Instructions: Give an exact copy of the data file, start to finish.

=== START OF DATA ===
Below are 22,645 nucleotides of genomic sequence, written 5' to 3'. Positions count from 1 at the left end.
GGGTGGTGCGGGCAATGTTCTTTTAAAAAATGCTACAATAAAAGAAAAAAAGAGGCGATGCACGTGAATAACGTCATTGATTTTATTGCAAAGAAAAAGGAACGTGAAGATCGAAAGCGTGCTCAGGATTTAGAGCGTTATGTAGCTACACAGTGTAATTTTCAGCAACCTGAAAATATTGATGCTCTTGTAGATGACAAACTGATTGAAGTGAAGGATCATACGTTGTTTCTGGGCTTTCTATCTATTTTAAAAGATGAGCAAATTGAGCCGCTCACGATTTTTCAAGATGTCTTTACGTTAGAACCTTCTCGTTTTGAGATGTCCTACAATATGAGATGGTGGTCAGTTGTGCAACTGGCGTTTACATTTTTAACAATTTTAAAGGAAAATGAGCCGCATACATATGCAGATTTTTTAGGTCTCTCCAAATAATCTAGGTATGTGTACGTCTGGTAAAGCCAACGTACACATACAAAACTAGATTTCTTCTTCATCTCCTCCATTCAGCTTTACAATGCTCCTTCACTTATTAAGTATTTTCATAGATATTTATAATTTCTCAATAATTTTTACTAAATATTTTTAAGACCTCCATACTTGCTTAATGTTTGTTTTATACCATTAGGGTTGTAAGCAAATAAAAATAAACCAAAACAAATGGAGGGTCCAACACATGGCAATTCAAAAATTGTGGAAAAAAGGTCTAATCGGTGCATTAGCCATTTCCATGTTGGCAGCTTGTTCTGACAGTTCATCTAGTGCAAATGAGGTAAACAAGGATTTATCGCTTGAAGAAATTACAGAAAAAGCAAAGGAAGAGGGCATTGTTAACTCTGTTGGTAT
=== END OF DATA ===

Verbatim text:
Below are 22,645 nucleotides of genomic sequence, written 5' to 3'. Positions count from 1 at the left end.
GGGTGGTGCGGGCAATGTTCTTTTAAAAAATGCTACAATAAAAGAAAAAAAGAGGCGATGCACGTGAATAACGTCATTGATTTTATTGCAAAGAAAAAGGAACGTGAAGATCGAAAGCGTGCTCAGGATTTAGAGCGTTATGTAGCTACACAGTGTAATTTTCAGCAACCTGAAAATATTGATGCTCTTGTAGATGACAAACTGATTGAAGTGAAGGATCATACGTTGTTTCTGGGCTTTCTATCTATTTTAAAAGATGAGCAAATTGAGCCGCTCACGATTTTTCAAGATGTCTTTACGTTAGAACCTTCTCGTTTTGAGATGTCCTACAATATGAGATGGTGGTCAGTTGTGCAACTGGCGTTTACATTTTTAACAATTTTAAAGGAAAATGAGCCGCATACATATGCAGATTTTTTAGGTCTCTCCAAATAATCTAGGTATGTGTACGTCTGGTAAAGCCAACGTACACATACAAAACTAGATTTCTTCTTCATCTCCTCCATTCAGCTTTACAATGCTCCTTCACTTATTAAGTATTTTCATAGATATTTATAATTTCTCAATAATTTTTACTAAATATTTTTAAGACCTCCATACTTGCTTAATGTTTGTTTTATACCATTAGGGTTGTAAGCAAATAAAAATAAACCAAAACAAATGGAGGGTCCAACACATGGCAATTCAAAAATTGTGGAAAAAAGGTCTAATCGGTGCATTAGCCATTTCCATGTTGGCAGCTTGTTCTGACAGTTCATCTAGTGCAAATGAGGTAAACAAGGATTTATCGCTTGAAGAAATTACAGAAAAAGCAAAGGAAGAGGGCATTGTTAACTCTGTTGGTAT